California’s dueling sports betting props won’t pass, polls show — what happens next?

A recent survey released by the Berkeley Institute of Governmental Studies found that Propositions 26 and 27 are unlikely to pass in next month’s election. Will sports betting ever be allowed in California?

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You’d think hundreds of millions of dollars could buy you just about anything in the world.

But apparently, even that just isn’t enough to legalize sports betting in California. Despite a record amount spent on the two gambling-related state ballot measures this campaign season, both Propositions 26 and 27 are tanking in the polls just weeks from the election and are headed for near-certain defeat.

That’s according to a Berkeley Institute of Governmental Studies (IGS) survey released last week, which showed Prop. 26 down by 11 percentage points and Prop. 27 failing by 26 percentage points.

“These results suggest that the sports wagering initiatives are foundering in the face of the opposition advertising campaigns,” said IGS co-director Eric Schickler in a statement. “The lack of support among key demographic groups makes passage of each an uphill climb at best.”

Prop. 26 would legalize in-person sports betting at tribal casinos, as well as allow dice and roulette games there. Prop. 27 would legalize online betting in California and is backed mainly by gambling websites like FanDuel and DraftKings.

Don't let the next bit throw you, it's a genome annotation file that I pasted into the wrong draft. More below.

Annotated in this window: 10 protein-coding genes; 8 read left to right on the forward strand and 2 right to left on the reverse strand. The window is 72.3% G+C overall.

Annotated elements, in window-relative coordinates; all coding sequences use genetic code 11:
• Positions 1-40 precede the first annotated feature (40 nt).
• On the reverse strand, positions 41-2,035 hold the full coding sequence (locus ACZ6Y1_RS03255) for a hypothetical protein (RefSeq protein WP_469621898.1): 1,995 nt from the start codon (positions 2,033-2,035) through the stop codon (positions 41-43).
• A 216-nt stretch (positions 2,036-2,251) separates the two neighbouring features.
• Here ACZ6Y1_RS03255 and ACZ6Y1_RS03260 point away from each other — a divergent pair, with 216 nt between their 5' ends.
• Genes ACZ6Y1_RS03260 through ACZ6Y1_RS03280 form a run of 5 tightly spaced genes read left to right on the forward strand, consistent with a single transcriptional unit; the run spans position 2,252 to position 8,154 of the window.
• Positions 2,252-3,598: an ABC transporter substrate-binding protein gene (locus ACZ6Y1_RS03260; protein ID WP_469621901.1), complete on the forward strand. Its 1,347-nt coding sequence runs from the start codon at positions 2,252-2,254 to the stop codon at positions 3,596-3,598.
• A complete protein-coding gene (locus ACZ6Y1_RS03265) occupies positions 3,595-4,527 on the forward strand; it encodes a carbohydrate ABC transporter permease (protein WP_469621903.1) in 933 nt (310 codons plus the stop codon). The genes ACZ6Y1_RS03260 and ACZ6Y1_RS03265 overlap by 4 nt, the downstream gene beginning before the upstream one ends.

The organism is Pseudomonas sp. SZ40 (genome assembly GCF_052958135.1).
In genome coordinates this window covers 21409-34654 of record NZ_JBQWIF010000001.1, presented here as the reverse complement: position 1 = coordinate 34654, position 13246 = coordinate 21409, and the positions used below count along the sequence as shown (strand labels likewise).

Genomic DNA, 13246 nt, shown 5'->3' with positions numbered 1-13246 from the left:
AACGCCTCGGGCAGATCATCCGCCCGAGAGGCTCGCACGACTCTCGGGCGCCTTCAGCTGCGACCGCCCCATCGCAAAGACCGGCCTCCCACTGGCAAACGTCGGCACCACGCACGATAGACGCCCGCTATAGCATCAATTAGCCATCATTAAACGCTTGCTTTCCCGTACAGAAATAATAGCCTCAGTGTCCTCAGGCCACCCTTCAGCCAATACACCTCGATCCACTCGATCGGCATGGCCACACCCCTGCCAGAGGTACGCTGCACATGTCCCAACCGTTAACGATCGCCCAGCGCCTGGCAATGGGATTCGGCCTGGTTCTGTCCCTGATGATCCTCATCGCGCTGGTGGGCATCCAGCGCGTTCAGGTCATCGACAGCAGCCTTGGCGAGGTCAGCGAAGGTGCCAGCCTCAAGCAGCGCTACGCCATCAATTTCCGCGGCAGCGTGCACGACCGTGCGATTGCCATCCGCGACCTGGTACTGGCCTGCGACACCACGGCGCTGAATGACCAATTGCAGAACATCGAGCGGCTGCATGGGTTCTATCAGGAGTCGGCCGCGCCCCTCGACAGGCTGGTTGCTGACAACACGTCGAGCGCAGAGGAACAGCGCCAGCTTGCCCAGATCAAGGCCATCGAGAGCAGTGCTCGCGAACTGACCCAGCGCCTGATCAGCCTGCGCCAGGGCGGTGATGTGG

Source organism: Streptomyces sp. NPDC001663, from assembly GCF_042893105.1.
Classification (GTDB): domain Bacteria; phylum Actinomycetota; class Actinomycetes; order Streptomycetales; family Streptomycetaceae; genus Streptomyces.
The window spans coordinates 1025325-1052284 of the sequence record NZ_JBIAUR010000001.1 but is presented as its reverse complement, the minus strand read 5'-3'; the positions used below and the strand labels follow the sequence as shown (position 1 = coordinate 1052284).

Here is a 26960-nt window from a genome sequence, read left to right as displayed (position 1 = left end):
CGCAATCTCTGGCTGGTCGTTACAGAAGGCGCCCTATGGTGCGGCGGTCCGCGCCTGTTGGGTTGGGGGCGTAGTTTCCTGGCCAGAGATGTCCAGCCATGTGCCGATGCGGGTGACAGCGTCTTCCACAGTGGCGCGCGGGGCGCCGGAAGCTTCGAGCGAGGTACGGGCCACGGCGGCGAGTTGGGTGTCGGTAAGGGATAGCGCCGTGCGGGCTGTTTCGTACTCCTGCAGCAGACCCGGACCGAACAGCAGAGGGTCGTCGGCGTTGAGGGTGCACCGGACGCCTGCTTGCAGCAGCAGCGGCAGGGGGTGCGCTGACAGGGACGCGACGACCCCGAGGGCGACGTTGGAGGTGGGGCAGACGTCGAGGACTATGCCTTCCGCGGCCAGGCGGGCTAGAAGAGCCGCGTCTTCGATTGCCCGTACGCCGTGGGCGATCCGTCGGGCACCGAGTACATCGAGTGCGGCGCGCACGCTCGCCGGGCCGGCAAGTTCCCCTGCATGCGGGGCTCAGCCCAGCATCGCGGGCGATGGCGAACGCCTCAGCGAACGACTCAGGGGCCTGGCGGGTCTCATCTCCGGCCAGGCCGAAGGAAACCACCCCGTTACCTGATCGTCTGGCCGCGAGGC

Over the past three years, nearly 40 states have introduced legislation to legalize sports betting, and most — most recently Arizona and Arkansas — have already passed.

But in California, voters simply aren’t buying what the betting companies have been trying to sell.

Prop. 27 promises to help fight homelessness in the state by taxing betting corporations and diverting those funds to the cause. Organizations in support of the legislation have focused heavily on that in their marketing.

“They’re promoting it as a solution to homelessness, but voters aren’t buying that,” said Kathy Fairbanks, spokesperson for No on 27. “Voters don’t believe that funding for homeless programs is the only problem [with the fight against homelessness]. It’s government bureaucracy, it’s red tape, it’s all of that, none of which is considered in Prop. 27.”

Nathan Click, a spokesperson for Yes on 27, told the Los Angeles Times that Prop. 27 has faced “over $100 million in misleading and false attacks — $45 million before we even qualified for the ballot.”

Legalizing sports betting in-person would reap $300 million for tribal casinos by some estimates while introducing online betting with Prop. 27 could generate $2.8 billion.

Because of the sheer size of the untapped California betting market, it’s likely a matter of when, not if, some form of legalized sports betting makes its way into the state.

“The reality is they’re definitely going to try again,” said I. Nelson Rose, author and emeritus gambling law professor at Whittier College. “Some group is going to quickly start writing an initiative again.”

According to Rose, betting corporations are unlikely to give up and voters could even wind up seeing sports betting propositions on the 2024 ballot.